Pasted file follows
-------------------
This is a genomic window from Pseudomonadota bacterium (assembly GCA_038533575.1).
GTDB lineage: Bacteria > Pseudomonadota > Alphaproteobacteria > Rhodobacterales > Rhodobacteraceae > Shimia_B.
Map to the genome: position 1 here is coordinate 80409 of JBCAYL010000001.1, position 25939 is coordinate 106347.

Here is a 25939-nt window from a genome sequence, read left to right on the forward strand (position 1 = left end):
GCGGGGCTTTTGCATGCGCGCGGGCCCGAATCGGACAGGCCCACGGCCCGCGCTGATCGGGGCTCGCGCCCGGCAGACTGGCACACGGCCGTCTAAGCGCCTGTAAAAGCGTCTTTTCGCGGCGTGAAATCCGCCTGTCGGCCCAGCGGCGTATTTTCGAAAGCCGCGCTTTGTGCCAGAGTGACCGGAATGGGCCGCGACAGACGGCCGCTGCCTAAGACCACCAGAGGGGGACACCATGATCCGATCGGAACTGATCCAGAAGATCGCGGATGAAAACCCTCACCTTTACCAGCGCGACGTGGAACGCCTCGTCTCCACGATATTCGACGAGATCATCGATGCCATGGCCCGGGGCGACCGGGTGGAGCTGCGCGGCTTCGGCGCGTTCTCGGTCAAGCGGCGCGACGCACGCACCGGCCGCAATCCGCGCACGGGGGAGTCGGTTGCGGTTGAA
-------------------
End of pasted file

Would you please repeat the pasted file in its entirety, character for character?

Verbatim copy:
This is a genomic window from Pseudomonadota bacterium (assembly GCA_038533575.1).
GTDB lineage: Bacteria > Pseudomonadota > Alphaproteobacteria > Rhodobacterales > Rhodobacteraceae > Shimia_B.
Map to the genome: position 1 here is coordinate 80409 of JBCAYL010000001.1, position 25939 is coordinate 106347.

Here is a 25939-nt window from a genome sequence, read left to right on the forward strand (position 1 = left end):
GCGGGGCTTTTGCATGCGCGCGGGCCCGAATCGGACAGGCCCACGGCCCGCGCTGATCGGGGCTCGCGCCCGGCAGACTGGCACACGGCCGTCTAAGCGCCTGTAAAAGCGTCTTTTCGCGGCGTGAAATCCGCCTGTCGGCCCAGCGGCGTATTTTCGAAAGCCGCGCTTTGTGCCAGAGTGACCGGAATGGGCCGCGACAGACGGCCGCTGCCTAAGACCACCAGAGGGGGACACCATGATCCGATCGGAACTGATCCAGAAGATCGCGGATGAAAACCCTCACCTTTACCAGCGCGACGTGGAACGCCTCGTCTCCACGATATTCGACGAGATCATCGATGCCATGGCCCGGGGCGACCGGGTGGAGCTGCGCGGCTTCGGCGCGTTCTCGGTCAAGCGGCGCGACGCACGCACCGGCCGCAATCCGCGCACGGGGGAGTCGGTTGCGGTTGAA